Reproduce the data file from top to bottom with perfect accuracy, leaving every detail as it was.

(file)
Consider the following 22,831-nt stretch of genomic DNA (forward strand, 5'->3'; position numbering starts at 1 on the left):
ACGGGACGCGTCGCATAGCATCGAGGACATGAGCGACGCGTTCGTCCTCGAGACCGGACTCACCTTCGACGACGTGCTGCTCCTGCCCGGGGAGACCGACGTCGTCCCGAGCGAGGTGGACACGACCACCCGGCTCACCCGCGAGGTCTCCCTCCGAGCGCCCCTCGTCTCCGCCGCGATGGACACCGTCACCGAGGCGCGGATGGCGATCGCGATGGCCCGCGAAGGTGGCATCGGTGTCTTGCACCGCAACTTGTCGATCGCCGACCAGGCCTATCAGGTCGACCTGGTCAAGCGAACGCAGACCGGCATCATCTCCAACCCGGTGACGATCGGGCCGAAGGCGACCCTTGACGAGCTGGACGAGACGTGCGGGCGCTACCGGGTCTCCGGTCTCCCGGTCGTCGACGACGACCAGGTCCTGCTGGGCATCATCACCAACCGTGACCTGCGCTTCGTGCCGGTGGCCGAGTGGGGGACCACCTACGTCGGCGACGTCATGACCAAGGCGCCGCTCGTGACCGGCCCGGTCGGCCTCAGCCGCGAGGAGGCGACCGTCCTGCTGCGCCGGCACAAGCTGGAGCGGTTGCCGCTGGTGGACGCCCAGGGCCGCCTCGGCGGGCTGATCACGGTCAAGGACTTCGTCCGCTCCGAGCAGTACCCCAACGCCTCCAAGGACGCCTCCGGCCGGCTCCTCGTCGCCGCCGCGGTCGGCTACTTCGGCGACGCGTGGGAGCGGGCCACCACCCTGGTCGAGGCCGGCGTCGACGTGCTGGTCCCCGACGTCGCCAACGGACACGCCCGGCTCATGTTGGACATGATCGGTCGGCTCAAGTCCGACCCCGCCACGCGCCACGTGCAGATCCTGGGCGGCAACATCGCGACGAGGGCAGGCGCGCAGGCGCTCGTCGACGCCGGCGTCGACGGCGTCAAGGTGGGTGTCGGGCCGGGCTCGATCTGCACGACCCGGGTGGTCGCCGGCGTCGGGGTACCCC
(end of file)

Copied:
Consider the following 22,831-nt stretch of genomic DNA (forward strand, 5'->3'; position numbering starts at 1 on the left):
ACGGGACGCGTCGCATAGCATCGAGGACATGAGCGACGCGTTCGTCCTCGAGACCGGACTCACCTTCGACGACGTGCTGCTCCTGCCCGGGGAGACCGACGTCGTCCCGAGCGAGGTGGACACGACCACCCGGCTCACCCGCGAGGTCTCCCTCCGAGCGCCCCTCGTCTCCGCCGCGATGGACACCGTCACCGAGGCGCGGATGGCGATCGCGATGGCCCGCGAAGGTGGCATCGGTGTCTTGCACCGCAACTTGTCGATCGCCGACCAGGCCTATCAGGTCGACCTGGTCAAGCGAACGCAGACCGGCATCATCTCCAACCCGGTGACGATCGGGCCGAAGGCGACCCTTGACGAGCTGGACGAGACGTGCGGGCGCTACCGGGTCTCCGGTCTCCCGGTCGTCGACGACGACCAGGTCCTGCTGGGCATCATCACCAACCGTGACCTGCGCTTCGTGCCGGTGGCCGAGTGGGGGACCACCTACGTCGGCGACGTCATGACCAAGGCGCCGCTCGTGACCGGCCCGGTCGGCCTCAGCCGCGAGGAGGCGACCGTCCTGCTGCGCCGGCACAAGCTGGAGCGGTTGCCGCTGGTGGACGCCCAGGGCCGCCTCGGCGGGCTGATCACGGTCAAGGACTTCGTCCGCTCCGAGCAGTACCCCAACGCCTCCAAGGACGCCTCCGGCCGGCTCCTCGTCGCCGCCGCGGTCGGCTACTTCGGCGACGCGTGGGAGCGGGCCACCACCCTGGTCGAGGCCGGCGTCGACGTGCTGGTCCCCGACGTCGCCAACGGACACGCCCGGCTCATGTTGGACATGATCGGTCGGCTCAAGTCCGACCCCGCCACGCGCCACGTGCAGATCCTGGGCGGCAACATCGCGACGAGGGCAGGCGCGCAGGCGCTCGTCGACGCCGGCGTCGACGGCGTCAAGGTGGGTGTCGGGCCGGGCTCGATCTGCACGACCCGGGTGGTCGCCGGCGTCGGGGTACCCC